Falsettos Star Eden Espinosa’s 5 Most Memorable Nights Onstage

Diva Talk   Falsettos Star Eden Espinosa’s 5 Most Memorable Nights Onstage
 
Espinosa, who is currently starring as Trina in the national tour of Falsettos, recalls performances in Rent, Brooklyn, Wicked, and more.
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Eden Espinosa Marc J. Franklin

Eden Espinosa was one of the most exciting belters to arrive on Broadway in the early 2000s; in fact, I have a very vivid memory of hearing the California native sing for the first time, performing a thrilling, roof-raising “Meadowlark” at Joe's Pub that received a thunderous ovation. She then went on to Broadway success in Wicked, Brooklyn (has anyone ever belted higher than she in “Once Upon a Time”?), and Rent. In addition to her stunning vocals, Espinosa is also a passionate interpreter of lyrics, and she recently scored raves for her work in the Broadway-aimed musical Lempicka. It's an especially busy time for the gifted actor, who is currently starring in the national tour of the Tony-nominated revival of William Finn and James Lapine’s Falsettos and will also be seen this summer in a new Off-Broadway production of the Lizzie Borden-inspired rock musical, Lizzie The Musical, at the Pershing Square Signature Center. But, for now, Espinosa is playing Trina in the acclaimed revival of Falsettos in a cast that also includes Tony nominee Max von Essen as Marvin, Nick Adams as Whizzer, Nick Blaemire as Mendel, Audrey Cardwell as Cordelia, and Bryonha Marie Parham as Dr. Charlotte.

We recently asked Espinosa to pen a list of her most memorable nights in the theatre; her responses follow.

Broadway Debut as Nessarose in Wicked

I was the original standby for Elphaba, but I also understudied Nessa. When I first joined the company, they were in tech, and I was told to just focus on Elphaba at the moment. Well, time went on, and I eventually moved on to learning Nessa. I had already learned the material and had one understudy rehearsal under my belt. I got the call on a Saturday morning that I would be on for the matinee. All I really remember is Sean McCourt pushing me out in the first Shiz scene and my smile being so big that people were looking at me funny. That feeling of the lights on your face, the audience being in the dark, the realization that this was my first time in Oz, and not only that....my first time on Broadway.

Closing Night of Rent on Broadway

Rent was the first musical that really spoke to me as a human being. It was the first time I heard music like that in a musical; it was the first time I heard voices like that in a musical. I had to be in it. I auditioned a bunch of times when I was 18....always got called back and never quite got there. Auditioned for the movie.....Nope. Then I received a call asking if I would be interested in playing Maureen in the final cast on Broadway. The whole summer was one of the best of my life. Telling this story, saying those words, singing this music. We were all an instant family. But that last performance was on another level. The audience filled with fans, family, and every former Mimi, Roger, Angel, Collins, Joanne, Maureen, Mark, Benny, Alexi, Steve, Gordon, Mark’s mom, “Seasons of Love” soloist, etc. The energy and emotions were electric. You could literally feel the love. We were vibrating. I’ll never forget at the end seeing the original cast in the wings watching us, crying with us, in the theatre where they laid the groundwork for us to continue on the path they created. I will forever be grateful to have been the last Maureen on Broadway. It doesn’t suck that it will forever be captured on film as well.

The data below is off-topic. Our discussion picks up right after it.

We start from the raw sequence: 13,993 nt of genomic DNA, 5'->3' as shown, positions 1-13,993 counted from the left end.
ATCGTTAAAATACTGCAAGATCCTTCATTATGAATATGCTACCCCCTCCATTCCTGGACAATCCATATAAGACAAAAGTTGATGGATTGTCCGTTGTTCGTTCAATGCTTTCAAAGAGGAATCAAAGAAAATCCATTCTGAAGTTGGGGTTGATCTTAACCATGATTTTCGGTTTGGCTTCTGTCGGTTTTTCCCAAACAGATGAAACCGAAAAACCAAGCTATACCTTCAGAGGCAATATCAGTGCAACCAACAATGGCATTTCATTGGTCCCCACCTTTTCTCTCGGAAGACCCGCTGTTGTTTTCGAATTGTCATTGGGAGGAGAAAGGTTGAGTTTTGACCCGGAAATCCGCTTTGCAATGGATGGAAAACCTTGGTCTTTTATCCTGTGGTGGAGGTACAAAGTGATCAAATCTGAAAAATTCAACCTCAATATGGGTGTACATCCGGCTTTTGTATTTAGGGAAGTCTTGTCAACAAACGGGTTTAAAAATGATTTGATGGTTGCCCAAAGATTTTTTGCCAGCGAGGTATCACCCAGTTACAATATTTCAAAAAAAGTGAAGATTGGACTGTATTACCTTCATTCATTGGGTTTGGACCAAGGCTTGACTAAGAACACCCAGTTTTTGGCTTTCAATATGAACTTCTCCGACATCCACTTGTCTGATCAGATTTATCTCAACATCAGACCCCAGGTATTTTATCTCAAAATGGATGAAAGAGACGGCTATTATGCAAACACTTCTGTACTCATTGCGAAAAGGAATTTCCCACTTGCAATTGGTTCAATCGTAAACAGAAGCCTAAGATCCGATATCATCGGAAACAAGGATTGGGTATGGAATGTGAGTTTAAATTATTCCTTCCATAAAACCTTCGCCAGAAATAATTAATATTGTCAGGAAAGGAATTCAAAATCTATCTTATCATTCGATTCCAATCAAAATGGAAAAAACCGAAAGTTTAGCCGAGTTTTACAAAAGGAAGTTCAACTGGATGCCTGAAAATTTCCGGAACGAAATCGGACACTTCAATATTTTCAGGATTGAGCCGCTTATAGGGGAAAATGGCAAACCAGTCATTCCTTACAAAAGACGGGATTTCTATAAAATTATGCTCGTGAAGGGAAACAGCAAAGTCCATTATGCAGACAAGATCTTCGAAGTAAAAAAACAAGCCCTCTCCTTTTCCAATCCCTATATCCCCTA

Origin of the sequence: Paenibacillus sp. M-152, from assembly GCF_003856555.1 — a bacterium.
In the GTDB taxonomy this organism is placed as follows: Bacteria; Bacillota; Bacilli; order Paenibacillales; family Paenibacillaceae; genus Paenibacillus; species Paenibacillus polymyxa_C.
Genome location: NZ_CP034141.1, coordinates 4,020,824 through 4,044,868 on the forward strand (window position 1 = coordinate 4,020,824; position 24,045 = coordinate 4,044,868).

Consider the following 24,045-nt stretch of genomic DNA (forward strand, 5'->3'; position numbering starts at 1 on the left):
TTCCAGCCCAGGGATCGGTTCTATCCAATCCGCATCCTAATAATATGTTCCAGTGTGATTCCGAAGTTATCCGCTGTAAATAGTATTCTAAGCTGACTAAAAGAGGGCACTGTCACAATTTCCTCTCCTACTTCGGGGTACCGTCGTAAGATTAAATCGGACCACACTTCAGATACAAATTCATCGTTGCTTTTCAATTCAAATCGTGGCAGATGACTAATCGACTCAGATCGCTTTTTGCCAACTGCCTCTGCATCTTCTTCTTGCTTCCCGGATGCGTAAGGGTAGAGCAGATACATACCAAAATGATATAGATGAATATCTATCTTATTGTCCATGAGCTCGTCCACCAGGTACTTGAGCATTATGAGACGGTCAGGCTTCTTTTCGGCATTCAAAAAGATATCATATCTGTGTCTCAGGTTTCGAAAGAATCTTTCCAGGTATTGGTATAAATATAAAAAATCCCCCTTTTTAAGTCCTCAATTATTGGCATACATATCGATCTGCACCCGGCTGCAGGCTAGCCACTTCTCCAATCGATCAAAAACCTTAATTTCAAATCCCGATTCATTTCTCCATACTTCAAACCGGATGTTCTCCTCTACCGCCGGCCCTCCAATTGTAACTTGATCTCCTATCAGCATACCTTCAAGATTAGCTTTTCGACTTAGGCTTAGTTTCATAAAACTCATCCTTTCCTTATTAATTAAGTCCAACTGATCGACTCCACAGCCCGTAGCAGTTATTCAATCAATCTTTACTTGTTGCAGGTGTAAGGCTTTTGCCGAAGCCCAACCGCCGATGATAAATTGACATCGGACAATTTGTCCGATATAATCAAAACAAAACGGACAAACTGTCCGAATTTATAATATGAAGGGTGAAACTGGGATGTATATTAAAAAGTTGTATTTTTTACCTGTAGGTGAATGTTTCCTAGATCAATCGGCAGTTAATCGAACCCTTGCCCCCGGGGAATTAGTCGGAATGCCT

Closing Night of Brooklyn on Broadway

An opening of a show is always exciting. But as bittersweet as closings can be, they are my fave. It’s the last time you’ll share these moments. The last time you’ll wear these clothes, the last time you’ll hold someone’s hand, sing these notes. It’s especially poignant to close a show that you originated. The journey it took to get there....hopes that it would’ve lasted longer. The closing of Brooklyn is a night that is always close to my heart. The five of us up there, proud of what we created, really taking each other in, and throwing every ounce of energy out to that audience. It was magic.

Trina in National Tour of Falsettos

I can’t think of one reason why. There are too many. But the main theme as to why this role and this show will always be a favorite of mine is because I was so resistant to it and what it had to teach me. Or I didn’t even know it at the time. There was a particular moment when I finally fully gave in to Trina and everything she wanted to teach me. It was when we became friends. When I finally stopped playing her and we became one person. I’ve never needed a role or a show more than this one right now. To teach me, to heal me, and to help me grow. Falsettos is an embarrassment of riches, and I’m not taking one single moment for granted.

Closing of Wicked in Los Angeles

The Los Angeles run of Wicked was insane. It was like singing at a rock concert every night. The cheers, the laughs, the tears, the lines around the block. (This was pre-Hamilton, people!) It was the first time that I felt true ownership over the role of Elphaba. We had created our own company, our own take on things, and we were encouraged and given the freedom to do that by our creatives, which is always a gift, especially when a show has been running for a while already. It was almost an out-of-body experience. But I’ve never felt more grounded at the same time.


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